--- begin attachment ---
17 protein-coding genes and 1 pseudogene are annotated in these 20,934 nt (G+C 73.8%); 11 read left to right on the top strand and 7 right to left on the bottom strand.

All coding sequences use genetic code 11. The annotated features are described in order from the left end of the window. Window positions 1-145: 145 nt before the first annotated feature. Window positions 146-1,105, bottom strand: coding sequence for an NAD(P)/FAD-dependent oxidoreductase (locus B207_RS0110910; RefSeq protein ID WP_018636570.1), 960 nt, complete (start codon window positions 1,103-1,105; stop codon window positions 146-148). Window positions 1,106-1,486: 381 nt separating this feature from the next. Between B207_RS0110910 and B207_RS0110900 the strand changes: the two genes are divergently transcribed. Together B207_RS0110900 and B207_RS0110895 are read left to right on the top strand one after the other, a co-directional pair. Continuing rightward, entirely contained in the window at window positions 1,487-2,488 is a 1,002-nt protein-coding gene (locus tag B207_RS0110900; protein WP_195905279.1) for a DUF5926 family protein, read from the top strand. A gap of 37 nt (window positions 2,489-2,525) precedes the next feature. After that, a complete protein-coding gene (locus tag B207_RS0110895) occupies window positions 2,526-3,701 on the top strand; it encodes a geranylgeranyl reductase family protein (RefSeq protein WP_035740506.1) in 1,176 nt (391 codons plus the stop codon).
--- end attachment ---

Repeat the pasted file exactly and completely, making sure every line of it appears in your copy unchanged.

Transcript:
17 protein-coding genes and 1 pseudogene are annotated in these 20,934 nt (G+C 73.8%); 11 read left to right on the top strand and 7 right to left on the bottom strand.

All coding sequences use genetic code 11. The annotated features are described in order from the left end of the window. Window positions 1-145: 145 nt before the first annotated feature. Window positions 146-1,105, bottom strand: coding sequence for an NAD(P)/FAD-dependent oxidoreductase (locus B207_RS0110910; RefSeq protein ID WP_018636570.1), 960 nt, complete (start codon window positions 1,103-1,105; stop codon window positions 146-148). Window positions 1,106-1,486: 381 nt separating this feature from the next. Between B207_RS0110910 and B207_RS0110900 the strand changes: the two genes are divergently transcribed. Together B207_RS0110900 and B207_RS0110895 are read left to right on the top strand one after the other, a co-directional pair. Continuing rightward, entirely contained in the window at window positions 1,487-2,488 is a 1,002-nt protein-coding gene (locus tag B207_RS0110900; protein WP_195905279.1) for a DUF5926 family protein, read from the top strand. A gap of 37 nt (window positions 2,489-2,525) precedes the next feature. After that, a complete protein-coding gene (locus tag B207_RS0110895) occupies window positions 2,526-3,701 on the top strand; it encodes a geranylgeranyl reductase family protein (RefSeq protein WP_035740506.1) in 1,176 nt (391 codons plus the stop codon).